Mr. Verdile raises the following issues: (1) whether the trial court erred in entering a decree of equitable distribution prior to entering a decree of divorce; (2) whether the court abused its discretion in making findings and entering an order regarding five different categories of matters to which there was no probative testimony presented; and (3) whether the court abused its discretion when it awarded Mrs. Verdile two thirds of her husband's retirement benefits.

I

In Campbell v. Campbell, 357 Pa. Super. 483, 516 A.2d 363 (1986) (en banc), this court was faced with a procedural mishap similar to the one before us. In Campbell, as in the instant case, the trial court and the parties erroneously believed that a decree of divorce had been entered prior to the order of equitable distribution. A pre-divorce order of equitable distribution, even one entered upon the mistaken belief that a divorce decree has been entered, is not a final order. Id., 357 Pa. Superior Ct. at 488, 516 A.2d at 365. We agree with appellant that entry of an equitable distribution order prior to entry of a divorce decree is error; at that point the order is interlocutory and unappealable. That is why Mr. Verdile's initial appeal was quashed by this court. While "[t]he courts of common pleas have been given [subject matter] jurisdiction to hear and decide divorce actions and related economic claims[,] . . . [t]o enter a decree of equitable distribution prior to a divorce decree . . . is improper." Reese v. Reese, 351 Pa. Super. 521, 526, 506 A.2d 471, 474 (1986). The courts of common pleas are empowered to order equitable distribution only "contemporaneously with or subsequent to a decree in divorce." Campbell, 357 Pa. Super. at 488-89, 516 A.2d at 366 (citations omitted). "Equitable distribution is an incident of divorce, not marriage." Id. A trial court therefore is empowered to enter a distribution order only when the marriage is legally terminated.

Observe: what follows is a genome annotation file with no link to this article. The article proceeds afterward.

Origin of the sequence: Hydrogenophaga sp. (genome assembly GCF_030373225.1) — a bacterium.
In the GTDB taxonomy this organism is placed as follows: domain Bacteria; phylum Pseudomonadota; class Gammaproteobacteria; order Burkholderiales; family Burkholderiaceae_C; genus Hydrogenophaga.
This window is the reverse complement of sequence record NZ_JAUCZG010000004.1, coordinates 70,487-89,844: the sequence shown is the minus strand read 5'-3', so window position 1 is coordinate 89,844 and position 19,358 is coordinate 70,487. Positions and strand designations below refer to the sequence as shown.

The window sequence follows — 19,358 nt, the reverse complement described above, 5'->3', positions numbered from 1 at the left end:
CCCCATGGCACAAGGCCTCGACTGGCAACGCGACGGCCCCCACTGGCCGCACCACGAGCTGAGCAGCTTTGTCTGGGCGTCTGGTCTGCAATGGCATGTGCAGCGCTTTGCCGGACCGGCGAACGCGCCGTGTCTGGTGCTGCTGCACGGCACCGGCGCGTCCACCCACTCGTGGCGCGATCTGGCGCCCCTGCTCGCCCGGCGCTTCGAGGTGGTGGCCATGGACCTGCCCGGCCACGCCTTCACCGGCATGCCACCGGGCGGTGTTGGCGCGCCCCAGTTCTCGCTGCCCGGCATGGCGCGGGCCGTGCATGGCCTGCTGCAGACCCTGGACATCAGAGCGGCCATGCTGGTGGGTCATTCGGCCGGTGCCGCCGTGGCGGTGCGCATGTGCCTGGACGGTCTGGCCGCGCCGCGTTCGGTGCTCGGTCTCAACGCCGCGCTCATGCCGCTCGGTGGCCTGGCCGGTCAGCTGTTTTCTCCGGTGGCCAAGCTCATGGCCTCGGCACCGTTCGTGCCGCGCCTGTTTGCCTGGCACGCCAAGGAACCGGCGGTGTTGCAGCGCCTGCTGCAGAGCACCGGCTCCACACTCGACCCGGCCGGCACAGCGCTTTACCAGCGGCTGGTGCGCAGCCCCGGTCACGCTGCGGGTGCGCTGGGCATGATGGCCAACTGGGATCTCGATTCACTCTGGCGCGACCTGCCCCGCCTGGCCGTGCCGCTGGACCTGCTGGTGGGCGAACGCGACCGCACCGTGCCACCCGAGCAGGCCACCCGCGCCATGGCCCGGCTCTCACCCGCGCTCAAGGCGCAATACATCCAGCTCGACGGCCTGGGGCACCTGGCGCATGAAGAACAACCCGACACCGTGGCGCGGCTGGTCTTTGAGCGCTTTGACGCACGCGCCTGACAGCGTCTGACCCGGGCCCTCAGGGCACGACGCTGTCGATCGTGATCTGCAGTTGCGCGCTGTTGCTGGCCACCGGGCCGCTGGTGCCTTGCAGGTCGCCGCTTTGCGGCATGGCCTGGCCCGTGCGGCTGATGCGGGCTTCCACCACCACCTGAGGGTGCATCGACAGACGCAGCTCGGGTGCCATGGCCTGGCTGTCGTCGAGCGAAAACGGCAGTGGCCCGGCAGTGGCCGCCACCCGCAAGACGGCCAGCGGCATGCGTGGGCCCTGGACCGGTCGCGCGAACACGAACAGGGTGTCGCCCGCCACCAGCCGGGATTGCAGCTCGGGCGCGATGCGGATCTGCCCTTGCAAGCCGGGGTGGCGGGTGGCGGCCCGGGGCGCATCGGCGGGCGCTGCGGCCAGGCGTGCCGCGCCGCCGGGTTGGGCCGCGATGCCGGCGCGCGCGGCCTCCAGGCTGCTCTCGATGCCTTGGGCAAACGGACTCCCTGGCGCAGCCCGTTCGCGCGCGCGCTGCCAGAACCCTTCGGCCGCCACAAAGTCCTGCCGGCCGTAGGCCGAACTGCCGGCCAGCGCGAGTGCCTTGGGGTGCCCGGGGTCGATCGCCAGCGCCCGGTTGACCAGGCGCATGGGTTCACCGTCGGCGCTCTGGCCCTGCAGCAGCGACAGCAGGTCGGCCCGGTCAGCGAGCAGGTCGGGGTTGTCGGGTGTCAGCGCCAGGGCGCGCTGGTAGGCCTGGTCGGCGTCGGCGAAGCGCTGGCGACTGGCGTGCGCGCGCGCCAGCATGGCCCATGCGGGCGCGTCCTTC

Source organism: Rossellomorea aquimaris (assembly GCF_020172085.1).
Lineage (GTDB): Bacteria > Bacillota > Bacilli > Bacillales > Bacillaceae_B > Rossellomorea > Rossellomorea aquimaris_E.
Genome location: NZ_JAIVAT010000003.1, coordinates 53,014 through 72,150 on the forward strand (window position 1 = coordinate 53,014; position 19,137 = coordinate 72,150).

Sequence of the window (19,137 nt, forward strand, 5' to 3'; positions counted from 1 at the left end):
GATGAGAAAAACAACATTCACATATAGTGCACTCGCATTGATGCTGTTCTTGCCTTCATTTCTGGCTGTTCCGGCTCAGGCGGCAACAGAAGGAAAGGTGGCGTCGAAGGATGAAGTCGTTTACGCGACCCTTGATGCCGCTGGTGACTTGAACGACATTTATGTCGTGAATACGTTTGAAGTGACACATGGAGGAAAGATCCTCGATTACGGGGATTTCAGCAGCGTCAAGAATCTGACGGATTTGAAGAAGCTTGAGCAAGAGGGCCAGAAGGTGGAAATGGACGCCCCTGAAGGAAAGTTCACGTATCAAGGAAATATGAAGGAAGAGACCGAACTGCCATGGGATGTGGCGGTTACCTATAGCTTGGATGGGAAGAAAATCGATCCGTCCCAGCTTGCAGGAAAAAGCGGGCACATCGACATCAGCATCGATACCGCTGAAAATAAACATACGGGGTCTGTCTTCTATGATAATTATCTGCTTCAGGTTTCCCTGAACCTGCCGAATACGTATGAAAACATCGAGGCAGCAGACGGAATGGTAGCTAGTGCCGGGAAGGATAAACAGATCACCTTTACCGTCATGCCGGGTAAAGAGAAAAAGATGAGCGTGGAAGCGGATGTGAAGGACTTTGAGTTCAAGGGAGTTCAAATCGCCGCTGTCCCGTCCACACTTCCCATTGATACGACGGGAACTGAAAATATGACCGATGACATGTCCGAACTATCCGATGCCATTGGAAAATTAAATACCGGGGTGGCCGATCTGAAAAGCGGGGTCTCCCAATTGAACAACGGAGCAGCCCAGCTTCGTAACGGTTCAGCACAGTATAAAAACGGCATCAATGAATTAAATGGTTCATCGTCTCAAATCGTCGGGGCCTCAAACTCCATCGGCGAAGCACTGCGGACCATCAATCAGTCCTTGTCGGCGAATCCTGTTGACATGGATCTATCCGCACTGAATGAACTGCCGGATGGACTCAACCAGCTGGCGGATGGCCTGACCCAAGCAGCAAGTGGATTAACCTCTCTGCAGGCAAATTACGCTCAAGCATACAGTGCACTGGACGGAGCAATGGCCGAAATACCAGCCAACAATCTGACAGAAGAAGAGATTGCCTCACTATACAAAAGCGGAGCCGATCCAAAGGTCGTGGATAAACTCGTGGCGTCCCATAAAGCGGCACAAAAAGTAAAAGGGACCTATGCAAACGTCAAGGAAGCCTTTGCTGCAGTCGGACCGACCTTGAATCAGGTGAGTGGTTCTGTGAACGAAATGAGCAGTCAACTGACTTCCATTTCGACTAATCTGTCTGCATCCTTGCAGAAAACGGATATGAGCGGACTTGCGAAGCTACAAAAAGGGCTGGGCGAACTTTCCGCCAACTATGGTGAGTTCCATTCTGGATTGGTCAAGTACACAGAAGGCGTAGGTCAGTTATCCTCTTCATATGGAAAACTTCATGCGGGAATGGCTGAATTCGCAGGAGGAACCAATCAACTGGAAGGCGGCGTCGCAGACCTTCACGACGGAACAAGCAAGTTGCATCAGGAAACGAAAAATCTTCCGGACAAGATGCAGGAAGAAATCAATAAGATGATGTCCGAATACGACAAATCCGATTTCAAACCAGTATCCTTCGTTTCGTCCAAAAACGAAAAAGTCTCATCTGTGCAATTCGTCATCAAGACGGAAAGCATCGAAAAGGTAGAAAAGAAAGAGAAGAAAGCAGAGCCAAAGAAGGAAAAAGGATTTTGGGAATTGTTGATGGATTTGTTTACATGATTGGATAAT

[ 370 Pa. Super. Page 480]

In the case before us, the marriage between Mr. and Mrs. Verdile was legally terminated on March 9, 1987; at that time the court rendered final its equitable distribution order. The distribution order is reviewable once rendered final by entry of a divorce decree. Id. Therefore, we disregard the circuitous route taken in this case and conclude that the equitable distribution order is now ripe for appellate review.

II

Mr. Verdile also claims that the trial court abused its discretion in entering the March 10, 1987 order, which rendered final the equitable distribution order of June 6, 1986. The June 6th order provided:

On this 6th day of June, 1986, upon consideration of the parties' claims for equitable distribution, alimony, and counsel fees, it is hereby ORDERED that:

(1) the wife (Sylvia Verdile) is awarded the marital residence. Within forty-five (45) days, the husband (Vincent Verdile) shall prepare a deed executed by the wife conveying this property to the wife.

(2) The wife is awarded her life insurance, her IRA, the household goods in the marital residence, the U.S. Savings Bonds, and $16,620 of the proceeds of the money ...